The Drink Of The Weekend–Narrows Brewing Co. Galloping Gertie Golden Ale

As part of our mission here at Why Daddy Drinks to revel in the humorous lunacy that is fatherhood, and to promote the drinking of quality beverages, we bring you our erratically scheduled segment highlighting something that should be in your glass. This is The Drink Of The Weekend.

I grew up in a town called Puyallup, Wash. Like a lot of burgs in the great state of Washington, Puyallup was named after an Indian tribe or leader. Seattle took its name from a local tribal leader, Chief Sealth. Spokane, Yakima, Walla Walla. Those are just a few of the Washington state cities and towns that bear the names (or, the English approximations) of the region’s many indigenous peoples.

Also, if you are trying to figure out how to say “Puyallup”, just give up. Unless you are from the area, you won’t be able to say it correctly.

Being from Puyallup also means I lived near Tacoma, Wash., another town named after an Indian tribe. Back in the day, there were only a handful of things for which Tacoma was known. Those included:

–The “Tacoma Aroma”, which was attributed to a number of things, including the smell of the products coming from a huge local paper pulp mill.

–The Steve Miller Band’s No. 1 hit from 1976, “Rock’n Me”. (I went from Phoenix, Arizona/All the way to Tacoma). And now, you have that earworm stuck in your head. You’re welcome.

–Noted 1970s serial killer Ted Bundy, who was from Tacoma and went to the city’s Wilson High School.

Again, growing up in a region that, at the time, was viewed by the rest of the country as a wilderness backwater that might as well have been in Alaska, we took pride in anything that brought us some kind of national attention. And few things brought us more attention than the Tacoma Narrows Bridge, aka, “Galloping Gertie”.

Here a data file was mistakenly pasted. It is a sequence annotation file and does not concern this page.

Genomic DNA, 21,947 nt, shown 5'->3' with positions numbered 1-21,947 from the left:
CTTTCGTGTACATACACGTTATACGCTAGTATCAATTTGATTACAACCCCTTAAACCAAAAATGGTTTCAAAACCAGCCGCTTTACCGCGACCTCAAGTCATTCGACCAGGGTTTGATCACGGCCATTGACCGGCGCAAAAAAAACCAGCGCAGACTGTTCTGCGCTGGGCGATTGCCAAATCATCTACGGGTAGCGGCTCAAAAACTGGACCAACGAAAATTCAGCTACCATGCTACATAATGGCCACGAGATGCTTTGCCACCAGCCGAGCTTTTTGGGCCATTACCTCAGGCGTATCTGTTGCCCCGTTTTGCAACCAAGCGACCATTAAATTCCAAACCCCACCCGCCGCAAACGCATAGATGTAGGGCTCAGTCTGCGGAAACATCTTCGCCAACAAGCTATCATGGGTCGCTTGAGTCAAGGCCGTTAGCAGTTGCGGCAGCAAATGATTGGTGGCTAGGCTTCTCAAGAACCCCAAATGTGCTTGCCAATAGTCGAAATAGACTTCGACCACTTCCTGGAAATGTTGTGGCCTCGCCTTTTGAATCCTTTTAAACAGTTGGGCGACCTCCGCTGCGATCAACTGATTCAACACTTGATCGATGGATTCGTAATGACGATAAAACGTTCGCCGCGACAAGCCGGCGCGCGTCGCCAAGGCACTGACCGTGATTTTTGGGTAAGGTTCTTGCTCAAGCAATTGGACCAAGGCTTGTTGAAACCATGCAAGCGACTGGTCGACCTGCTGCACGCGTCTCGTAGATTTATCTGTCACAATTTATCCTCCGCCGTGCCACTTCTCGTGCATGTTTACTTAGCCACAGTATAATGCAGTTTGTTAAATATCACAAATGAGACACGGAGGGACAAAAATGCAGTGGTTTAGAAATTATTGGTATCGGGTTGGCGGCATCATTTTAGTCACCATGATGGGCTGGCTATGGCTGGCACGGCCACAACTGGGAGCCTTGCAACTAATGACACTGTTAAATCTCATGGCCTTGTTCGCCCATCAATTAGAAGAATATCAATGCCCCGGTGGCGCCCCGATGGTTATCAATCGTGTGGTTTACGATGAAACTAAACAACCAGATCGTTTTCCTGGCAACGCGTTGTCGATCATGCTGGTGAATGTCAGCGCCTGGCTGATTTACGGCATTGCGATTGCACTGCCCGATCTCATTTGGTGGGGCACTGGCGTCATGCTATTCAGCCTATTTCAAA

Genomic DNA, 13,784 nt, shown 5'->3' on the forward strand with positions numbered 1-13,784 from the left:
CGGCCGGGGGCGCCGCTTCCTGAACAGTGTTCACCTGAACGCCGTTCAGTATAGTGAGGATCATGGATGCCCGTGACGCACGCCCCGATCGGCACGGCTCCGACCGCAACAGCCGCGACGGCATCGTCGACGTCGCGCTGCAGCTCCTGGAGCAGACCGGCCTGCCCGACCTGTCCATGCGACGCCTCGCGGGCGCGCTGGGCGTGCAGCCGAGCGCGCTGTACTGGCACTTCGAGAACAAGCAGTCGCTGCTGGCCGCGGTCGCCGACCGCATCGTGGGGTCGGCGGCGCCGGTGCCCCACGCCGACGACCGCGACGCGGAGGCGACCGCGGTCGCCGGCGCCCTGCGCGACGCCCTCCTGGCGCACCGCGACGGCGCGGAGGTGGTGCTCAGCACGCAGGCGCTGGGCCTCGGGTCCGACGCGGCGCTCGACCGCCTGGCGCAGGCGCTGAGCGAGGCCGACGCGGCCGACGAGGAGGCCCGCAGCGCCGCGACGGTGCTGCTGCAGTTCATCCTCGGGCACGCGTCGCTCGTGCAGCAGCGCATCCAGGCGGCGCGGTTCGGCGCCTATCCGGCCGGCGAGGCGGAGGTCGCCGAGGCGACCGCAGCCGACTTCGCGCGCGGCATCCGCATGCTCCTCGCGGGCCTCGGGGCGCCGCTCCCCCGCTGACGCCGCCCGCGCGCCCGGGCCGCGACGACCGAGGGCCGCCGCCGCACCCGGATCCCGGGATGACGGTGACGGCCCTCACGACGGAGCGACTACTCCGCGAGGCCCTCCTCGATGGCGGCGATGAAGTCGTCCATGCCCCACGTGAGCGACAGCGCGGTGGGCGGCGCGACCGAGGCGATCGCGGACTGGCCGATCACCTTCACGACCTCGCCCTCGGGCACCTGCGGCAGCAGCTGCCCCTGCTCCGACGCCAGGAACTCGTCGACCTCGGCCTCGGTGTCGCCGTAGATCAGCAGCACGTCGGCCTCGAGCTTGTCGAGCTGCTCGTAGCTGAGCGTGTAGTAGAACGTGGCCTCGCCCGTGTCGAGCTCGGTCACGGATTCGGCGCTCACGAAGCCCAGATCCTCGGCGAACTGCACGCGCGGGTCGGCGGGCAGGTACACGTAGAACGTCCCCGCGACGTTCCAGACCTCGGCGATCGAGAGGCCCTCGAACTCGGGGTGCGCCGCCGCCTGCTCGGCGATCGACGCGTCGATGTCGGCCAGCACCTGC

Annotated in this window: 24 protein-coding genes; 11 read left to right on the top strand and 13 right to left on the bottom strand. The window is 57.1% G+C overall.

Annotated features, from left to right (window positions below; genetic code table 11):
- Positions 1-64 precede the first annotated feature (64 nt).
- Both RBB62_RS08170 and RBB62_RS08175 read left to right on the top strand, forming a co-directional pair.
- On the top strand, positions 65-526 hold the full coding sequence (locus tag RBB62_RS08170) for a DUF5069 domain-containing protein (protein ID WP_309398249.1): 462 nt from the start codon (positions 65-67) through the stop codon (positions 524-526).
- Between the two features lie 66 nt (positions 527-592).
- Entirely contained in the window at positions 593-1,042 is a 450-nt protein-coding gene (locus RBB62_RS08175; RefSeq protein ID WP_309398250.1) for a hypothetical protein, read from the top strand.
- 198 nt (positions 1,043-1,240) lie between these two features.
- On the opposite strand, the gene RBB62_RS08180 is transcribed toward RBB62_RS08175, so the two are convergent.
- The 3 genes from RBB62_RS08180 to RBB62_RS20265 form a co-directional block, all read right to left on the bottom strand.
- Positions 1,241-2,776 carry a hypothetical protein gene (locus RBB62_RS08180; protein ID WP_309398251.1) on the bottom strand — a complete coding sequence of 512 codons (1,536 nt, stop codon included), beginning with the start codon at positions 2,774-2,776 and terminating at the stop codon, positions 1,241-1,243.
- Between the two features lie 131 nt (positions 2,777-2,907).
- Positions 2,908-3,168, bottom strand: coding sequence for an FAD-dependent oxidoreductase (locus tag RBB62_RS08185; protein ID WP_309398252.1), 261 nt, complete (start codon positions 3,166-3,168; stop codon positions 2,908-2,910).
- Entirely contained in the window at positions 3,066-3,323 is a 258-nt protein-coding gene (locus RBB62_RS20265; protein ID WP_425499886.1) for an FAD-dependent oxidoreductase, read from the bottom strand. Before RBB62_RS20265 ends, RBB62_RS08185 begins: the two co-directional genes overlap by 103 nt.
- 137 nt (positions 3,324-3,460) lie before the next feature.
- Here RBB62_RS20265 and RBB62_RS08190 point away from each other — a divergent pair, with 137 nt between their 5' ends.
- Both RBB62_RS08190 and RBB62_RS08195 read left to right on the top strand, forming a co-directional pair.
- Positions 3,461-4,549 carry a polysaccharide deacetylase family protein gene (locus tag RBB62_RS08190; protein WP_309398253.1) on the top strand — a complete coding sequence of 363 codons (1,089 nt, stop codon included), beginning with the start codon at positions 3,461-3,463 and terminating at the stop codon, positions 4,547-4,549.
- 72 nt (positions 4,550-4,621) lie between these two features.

Few bridges have the reputation of, or are as famous as Galloping Gertie. And it’s not hard to see why. Built between 1938 and 1940 to span an area of Puget Sound between North Tacoma and Gig Harbor, the Narrows was the world’s third-longest suspension bridge when the first car went across it on July 1, 1940. And it was also the world’s third-longest suspension bridge when, barely four months later on Nov. 7, 1940, it collapsed into the water 195-feet below.

Almost from the minute the Narrows Bridge opened to traffic, it was a hazard to anyone who ventured across it. High winds that blasted through the Narrows caused the bridge to sway, turning what should have been an easy drive into something more like a roller coaster ride. It was really quite the sight. And for a brief while, going across the bridge was something that fun-seekers would do for a thrill back when America’s entering of World War II was still more than a year away.

Eventually, the combination of the Tacoma Narrows’ winds and the way the Narrows Bridge was constructed came together in one great confluence of danger. On Nov. 7, 1940, the winds blew, and the bridge started to twist, turn and corkscrew like a jump rope in the hands of two wild kids. People who were driving across the bridge got so scared they abandoned their vehicles and ran as fast as they could to whichever side they were closest. Someone actually got a hold of a motion picture camera and started shooting the scene as the bridge whipped harder and harder until it tore itself apart and plunged into the cold depths of Puget Sound.